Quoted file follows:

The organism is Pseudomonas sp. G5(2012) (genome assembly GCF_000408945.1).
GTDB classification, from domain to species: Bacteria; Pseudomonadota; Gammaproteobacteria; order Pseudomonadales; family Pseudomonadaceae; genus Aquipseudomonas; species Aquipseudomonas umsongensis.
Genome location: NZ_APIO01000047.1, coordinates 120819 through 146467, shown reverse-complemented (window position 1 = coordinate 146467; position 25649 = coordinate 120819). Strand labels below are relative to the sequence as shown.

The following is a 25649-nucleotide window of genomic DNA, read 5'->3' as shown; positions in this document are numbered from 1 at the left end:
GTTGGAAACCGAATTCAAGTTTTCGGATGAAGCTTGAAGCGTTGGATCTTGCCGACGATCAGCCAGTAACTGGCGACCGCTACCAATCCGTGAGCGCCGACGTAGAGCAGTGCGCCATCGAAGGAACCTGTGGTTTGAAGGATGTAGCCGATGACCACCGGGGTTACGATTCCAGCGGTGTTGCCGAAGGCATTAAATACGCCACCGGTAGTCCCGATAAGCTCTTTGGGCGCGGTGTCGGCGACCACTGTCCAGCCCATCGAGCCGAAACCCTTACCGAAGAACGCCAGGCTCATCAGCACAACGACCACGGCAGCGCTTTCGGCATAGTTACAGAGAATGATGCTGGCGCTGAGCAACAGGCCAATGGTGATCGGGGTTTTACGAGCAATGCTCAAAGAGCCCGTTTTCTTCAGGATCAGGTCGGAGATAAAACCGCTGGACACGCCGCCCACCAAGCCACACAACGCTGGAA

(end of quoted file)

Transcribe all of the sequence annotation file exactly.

The organism is Pseudomonas sp. G5(2012) (genome assembly GCF_000408945.1).
GTDB classification, from domain to species: Bacteria; Pseudomonadota; Gammaproteobacteria; order Pseudomonadales; family Pseudomonadaceae; genus Aquipseudomonas; species Aquipseudomonas umsongensis.
Genome location: NZ_APIO01000047.1, coordinates 120819 through 146467, shown reverse-complemented (window position 1 = coordinate 146467; position 25649 = coordinate 120819). Strand labels below are relative to the sequence as shown.

The following is a 25649-nucleotide window of genomic DNA, read 5'->3' as shown; positions in this document are numbered from 1 at the left end:
GTTGGAAACCGAATTCAAGTTTTCGGATGAAGCTTGAAGCGTTGGATCTTGCCGACGATCAGCCAGTAACTGGCGACCGCTACCAATCCGTGAGCGCCGACGTAGAGCAGTGCGCCATCGAAGGAACCTGTGGTTTGAAGGATGTAGCCGATGACCACCGGGGTTACGATTCCAGCGGTGTTGCCGAAGGCATTAAATACGCCACCGGTAGTCCCGATAAGCTCTTTGGGCGCGGTGTCGGCGACCACTGTCCAGCCCATCGAGCCGAAACCCTTACCGAAGAACGCCAGGCTCATCAGCACAACGACCACGGCAGCGCTTTCGGCATAGTTACAGAGAATGATGCTGGCGCTGAGCAACAGGCCAATGGTGATCGGGGTTTTACGAGCAATGCTCAAAGAGCCCGTTTTCTTCAGGATCAGGTCGGAGATAAAACCGCTGGACACGCCGCCCACCAAGCCACACAACGCTGGAA